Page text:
Filipino Americans make the third largest Asian community of immigrants from the Philippines. Since their migration to the United States in the 20th century, Filipinos have grabbed attention by virtue of their food culture. The cuisine of the Philippines has gradually made itself felt on the culinary landscape of major North American cities including New York. Evidently, where to get the best Filipino food in New York City is no more a million-dollar question these days. A traditional Filipino menu is a combination of Chinese and Spaniard gastronomic influences with a pinch of Malaysian essence in it. Out of numerous Filipino restaurants across the USA, we at FlyHigh handpicked 10 best Filipino restaurants in New York City based on feedbacks and reviews about them.
Jeepney, East Village
This is the best Filipino restaurant NYC where you can hang out with friends and enjoy incredible taste of the Philippines. Jeepney in New York hosts communal feasts and serves the best Filipino food on banana leaves on Wednesday as well as Thursday nights. Have longganisa, whole fish, rice cakes and other Filipino dishes in the Kamayan tradition of “eating with your hands.” Reservation in advance is recommended.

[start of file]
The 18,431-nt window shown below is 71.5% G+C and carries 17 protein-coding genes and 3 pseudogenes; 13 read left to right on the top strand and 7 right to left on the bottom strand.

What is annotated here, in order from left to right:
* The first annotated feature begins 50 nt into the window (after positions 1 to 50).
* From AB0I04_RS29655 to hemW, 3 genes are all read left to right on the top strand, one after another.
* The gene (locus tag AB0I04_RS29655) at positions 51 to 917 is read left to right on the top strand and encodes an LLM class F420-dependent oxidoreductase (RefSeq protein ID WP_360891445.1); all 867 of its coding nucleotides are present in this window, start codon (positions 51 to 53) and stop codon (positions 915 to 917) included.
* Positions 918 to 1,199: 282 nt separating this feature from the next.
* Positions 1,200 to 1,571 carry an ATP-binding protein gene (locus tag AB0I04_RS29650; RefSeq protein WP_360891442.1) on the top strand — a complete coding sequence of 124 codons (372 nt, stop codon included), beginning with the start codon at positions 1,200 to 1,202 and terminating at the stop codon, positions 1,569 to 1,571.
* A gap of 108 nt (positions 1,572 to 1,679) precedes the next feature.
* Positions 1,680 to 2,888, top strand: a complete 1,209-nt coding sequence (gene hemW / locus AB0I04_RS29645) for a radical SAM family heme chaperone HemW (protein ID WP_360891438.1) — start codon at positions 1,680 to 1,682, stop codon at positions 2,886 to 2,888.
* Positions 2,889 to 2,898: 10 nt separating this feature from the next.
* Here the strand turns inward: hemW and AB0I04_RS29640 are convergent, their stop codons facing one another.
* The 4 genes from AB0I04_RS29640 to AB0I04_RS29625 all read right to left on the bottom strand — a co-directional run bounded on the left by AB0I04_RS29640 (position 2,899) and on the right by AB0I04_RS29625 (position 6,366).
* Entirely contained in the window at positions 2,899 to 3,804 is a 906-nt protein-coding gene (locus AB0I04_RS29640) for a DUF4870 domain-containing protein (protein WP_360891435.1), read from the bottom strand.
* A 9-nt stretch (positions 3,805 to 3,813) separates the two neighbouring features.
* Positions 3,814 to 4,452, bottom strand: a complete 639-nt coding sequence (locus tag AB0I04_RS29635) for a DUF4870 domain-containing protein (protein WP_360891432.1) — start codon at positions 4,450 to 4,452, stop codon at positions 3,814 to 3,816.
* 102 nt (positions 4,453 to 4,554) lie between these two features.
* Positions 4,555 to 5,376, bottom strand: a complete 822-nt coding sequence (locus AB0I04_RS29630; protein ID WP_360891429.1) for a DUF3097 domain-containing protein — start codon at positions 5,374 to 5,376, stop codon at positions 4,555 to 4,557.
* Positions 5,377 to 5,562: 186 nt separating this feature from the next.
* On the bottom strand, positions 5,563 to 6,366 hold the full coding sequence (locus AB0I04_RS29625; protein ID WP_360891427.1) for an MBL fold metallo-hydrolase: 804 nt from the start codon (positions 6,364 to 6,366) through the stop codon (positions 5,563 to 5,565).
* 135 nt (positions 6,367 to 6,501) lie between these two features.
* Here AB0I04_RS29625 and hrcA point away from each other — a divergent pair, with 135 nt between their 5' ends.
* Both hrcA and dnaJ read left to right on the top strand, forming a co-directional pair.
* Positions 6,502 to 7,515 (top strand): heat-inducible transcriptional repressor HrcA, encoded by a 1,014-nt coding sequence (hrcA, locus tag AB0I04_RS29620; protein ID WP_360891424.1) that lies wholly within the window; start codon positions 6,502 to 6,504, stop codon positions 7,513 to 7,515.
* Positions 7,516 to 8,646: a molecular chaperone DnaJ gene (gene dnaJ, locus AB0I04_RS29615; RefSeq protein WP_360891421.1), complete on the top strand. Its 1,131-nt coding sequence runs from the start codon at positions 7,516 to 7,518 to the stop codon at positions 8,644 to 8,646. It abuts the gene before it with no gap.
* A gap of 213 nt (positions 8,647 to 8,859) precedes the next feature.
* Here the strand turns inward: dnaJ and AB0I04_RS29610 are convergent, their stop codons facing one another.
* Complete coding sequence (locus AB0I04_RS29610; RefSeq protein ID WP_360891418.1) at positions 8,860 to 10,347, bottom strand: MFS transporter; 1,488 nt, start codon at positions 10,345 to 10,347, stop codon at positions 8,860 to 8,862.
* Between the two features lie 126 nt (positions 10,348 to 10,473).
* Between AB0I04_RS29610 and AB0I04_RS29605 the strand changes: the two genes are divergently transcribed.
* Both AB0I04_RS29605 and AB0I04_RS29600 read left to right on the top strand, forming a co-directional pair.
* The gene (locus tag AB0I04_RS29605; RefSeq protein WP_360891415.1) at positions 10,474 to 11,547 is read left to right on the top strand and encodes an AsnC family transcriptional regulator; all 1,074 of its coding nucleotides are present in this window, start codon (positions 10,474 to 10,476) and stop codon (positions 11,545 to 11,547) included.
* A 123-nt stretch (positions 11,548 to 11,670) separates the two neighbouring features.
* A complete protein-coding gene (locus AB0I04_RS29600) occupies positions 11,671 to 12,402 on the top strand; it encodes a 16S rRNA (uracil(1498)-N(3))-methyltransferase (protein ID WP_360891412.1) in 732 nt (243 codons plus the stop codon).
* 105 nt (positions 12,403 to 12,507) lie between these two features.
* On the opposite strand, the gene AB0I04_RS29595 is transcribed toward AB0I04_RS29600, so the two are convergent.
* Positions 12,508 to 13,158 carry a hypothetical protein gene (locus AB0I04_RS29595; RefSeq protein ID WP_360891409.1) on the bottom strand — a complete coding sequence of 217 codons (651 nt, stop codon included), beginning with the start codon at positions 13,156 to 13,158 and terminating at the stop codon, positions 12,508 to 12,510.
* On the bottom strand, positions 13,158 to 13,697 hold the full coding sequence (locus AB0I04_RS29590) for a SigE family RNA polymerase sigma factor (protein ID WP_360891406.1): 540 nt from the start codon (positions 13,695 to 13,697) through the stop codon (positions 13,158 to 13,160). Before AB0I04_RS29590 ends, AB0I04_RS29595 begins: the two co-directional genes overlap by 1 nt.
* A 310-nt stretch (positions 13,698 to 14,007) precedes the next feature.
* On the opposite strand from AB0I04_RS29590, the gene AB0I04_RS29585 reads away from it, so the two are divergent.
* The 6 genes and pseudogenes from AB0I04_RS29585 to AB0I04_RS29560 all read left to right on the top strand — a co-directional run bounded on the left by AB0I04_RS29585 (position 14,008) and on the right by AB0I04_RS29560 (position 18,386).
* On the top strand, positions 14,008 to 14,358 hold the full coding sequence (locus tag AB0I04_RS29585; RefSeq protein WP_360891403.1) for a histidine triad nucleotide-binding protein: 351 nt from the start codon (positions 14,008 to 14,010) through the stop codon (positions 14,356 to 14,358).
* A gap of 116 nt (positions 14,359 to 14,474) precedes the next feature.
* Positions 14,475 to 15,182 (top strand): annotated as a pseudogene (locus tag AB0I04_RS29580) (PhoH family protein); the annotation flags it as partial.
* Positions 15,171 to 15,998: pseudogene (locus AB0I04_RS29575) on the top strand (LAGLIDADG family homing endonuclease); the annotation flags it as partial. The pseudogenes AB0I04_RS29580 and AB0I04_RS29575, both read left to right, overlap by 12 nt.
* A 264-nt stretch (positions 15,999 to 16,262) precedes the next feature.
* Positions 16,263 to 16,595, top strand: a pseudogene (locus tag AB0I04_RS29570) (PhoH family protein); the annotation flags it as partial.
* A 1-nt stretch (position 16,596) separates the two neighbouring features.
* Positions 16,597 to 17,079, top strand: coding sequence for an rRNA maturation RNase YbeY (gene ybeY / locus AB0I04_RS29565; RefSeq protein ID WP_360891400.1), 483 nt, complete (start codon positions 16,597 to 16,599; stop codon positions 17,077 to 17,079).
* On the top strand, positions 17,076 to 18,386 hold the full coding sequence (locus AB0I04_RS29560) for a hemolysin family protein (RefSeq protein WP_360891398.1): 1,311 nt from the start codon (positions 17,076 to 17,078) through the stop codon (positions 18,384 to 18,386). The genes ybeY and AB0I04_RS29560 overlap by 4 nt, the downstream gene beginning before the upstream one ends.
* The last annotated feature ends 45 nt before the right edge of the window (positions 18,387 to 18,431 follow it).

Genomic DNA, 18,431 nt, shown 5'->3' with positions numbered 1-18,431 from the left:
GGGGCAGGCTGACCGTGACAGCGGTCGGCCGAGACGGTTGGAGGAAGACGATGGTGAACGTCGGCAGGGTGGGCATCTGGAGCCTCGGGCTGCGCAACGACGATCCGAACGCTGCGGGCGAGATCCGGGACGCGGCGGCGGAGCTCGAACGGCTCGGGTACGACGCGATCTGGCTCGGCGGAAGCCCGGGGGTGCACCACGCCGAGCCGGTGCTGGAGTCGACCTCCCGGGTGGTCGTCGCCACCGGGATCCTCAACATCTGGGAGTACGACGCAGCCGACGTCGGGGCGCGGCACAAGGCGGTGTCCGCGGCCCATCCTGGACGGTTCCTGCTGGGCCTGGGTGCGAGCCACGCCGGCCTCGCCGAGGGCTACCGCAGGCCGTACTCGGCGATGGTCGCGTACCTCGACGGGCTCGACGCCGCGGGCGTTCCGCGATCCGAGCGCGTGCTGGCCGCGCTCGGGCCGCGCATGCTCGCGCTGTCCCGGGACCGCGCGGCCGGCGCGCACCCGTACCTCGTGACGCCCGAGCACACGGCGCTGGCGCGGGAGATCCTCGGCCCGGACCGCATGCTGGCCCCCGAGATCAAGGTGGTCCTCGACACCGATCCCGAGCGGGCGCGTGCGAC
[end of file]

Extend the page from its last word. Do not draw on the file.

Jollibee not only serves the best Filipino food in New York City but also connects Filipino Americans with their native culture in the US. Needless to say, it is one of the few best places for dining in a homely atmosphere. Filipino Spaghetti with sweeter sauce, hot dogs with cheese topping and chicken drumstick with salty flavor are some of the must-have Filipino dishes at Jollibee in New York. This Filipino restaurant NYC is best known for desserts including classic halo-halo.
Purple Yam, Ditmas Park
If you crave home-cooked Filipino food with familiar spices and flavors, do visit Purple Yam in New York. The recipes of some dishes at Purple Yam are influenced by the restaurant owners’ trips to Korea, Malaysia, Bali and France. Undeniably this Filipino restaurant NYC serves both traditional fare and fusion food from the Philippine cuisine with equal finesse. You can taste some lesser-known noodle dishes from the cuisine of the Philippines here.
Krystal Café 81
Krystal Café 81 is one of the best Filipino restaurants in New York City where Filipino Americans enjoy authentic Filipino breakfast and beer to their heart’s content. Though located at a stone’s throw from the most popular Maharlika, Krystal Café 81 is frequented by foodies for its home-style Filipino cooking. It serves breakfast throughout the day. Café 81’s breakfast menu includes garlic-fried rice (sinangag), dried beef (tapa), eggs and the main dish (ulam). It is equally famous for serving crispy, succulent pata, a deep-fried pork leg dish, which is sufficient for two persons.
Pig and Khao, Lower East Side
Pig and Khao at Lower East Side is a must stop for the best Filipino food in New York City. The restaurant owner Leah Cohen’s inheritance of Filipino food culture is evident from the menu itself. Her mother was born and brought up in the Philippines, which makes Pig and Khao a favorite of homesick Filipino Americans. From spicy sisig to crunchy pata to chicken insal, Cohen’s restaurant has everything that Filipino expats long for.